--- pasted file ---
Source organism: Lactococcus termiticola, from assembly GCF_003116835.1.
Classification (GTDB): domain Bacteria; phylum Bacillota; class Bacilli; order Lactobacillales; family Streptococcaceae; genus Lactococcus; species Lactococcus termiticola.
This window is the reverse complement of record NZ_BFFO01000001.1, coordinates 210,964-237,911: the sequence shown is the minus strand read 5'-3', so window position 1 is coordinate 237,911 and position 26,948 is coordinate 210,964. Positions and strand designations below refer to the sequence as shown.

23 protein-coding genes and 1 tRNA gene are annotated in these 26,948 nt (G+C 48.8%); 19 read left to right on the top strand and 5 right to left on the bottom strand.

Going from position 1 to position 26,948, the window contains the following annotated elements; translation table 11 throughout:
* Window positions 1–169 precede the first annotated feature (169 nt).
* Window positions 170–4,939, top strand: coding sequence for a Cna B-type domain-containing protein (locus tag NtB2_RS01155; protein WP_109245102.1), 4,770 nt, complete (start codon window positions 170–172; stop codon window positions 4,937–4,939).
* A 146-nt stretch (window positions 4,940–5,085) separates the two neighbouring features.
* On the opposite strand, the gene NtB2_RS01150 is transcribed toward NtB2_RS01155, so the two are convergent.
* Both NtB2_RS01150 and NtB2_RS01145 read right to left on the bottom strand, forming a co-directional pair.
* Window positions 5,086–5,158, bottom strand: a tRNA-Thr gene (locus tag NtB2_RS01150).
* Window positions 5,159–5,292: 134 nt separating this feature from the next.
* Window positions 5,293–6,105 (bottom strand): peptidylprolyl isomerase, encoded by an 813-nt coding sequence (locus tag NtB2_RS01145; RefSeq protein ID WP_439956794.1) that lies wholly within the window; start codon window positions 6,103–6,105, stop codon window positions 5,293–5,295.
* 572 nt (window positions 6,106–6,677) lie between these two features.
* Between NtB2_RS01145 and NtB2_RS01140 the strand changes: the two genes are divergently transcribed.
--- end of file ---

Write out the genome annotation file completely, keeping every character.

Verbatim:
Source organism: Lactococcus termiticola, from assembly GCF_003116835.1.
Classification (GTDB): domain Bacteria; phylum Bacillota; class Bacilli; order Lactobacillales; family Streptococcaceae; genus Lactococcus; species Lactococcus termiticola.
This window is the reverse complement of record NZ_BFFO01000001.1, coordinates 210,964-237,911: the sequence shown is the minus strand read 5'-3', so window position 1 is coordinate 237,911 and position 26,948 is coordinate 210,964. Positions and strand designations below refer to the sequence as shown.

23 protein-coding genes and 1 tRNA gene are annotated in these 26,948 nt (G+C 48.8%); 19 read left to right on the top strand and 5 right to left on the bottom strand.

Going from position 1 to position 26,948, the window contains the following annotated elements; translation table 11 throughout:
* Window positions 1–169 precede the first annotated feature (169 nt).
* Window positions 170–4,939, top strand: coding sequence for a Cna B-type domain-containing protein (locus tag NtB2_RS01155; protein WP_109245102.1), 4,770 nt, complete (start codon window positions 170–172; stop codon window positions 4,937–4,939).
* A 146-nt stretch (window positions 4,940–5,085) separates the two neighbouring features.
* On the opposite strand, the gene NtB2_RS01150 is transcribed toward NtB2_RS01155, so the two are convergent.
* Both NtB2_RS01150 and NtB2_RS01145 read right to left on the bottom strand, forming a co-directional pair.
* Window positions 5,086–5,158, bottom strand: a tRNA-Thr gene (locus tag NtB2_RS01150).
* Window positions 5,159–5,292: 134 nt separating this feature from the next.
* Window positions 5,293–6,105 (bottom strand): peptidylprolyl isomerase, encoded by an 813-nt coding sequence (locus tag NtB2_RS01145; RefSeq protein ID WP_439956794.1) that lies wholly within the window; start codon window positions 6,103–6,105, stop codon window positions 5,293–5,295.
* 572 nt (window positions 6,106–6,677) lie between these two features.
* Between NtB2_RS01145 and NtB2_RS01140 the strand changes: the two genes are divergently transcribed.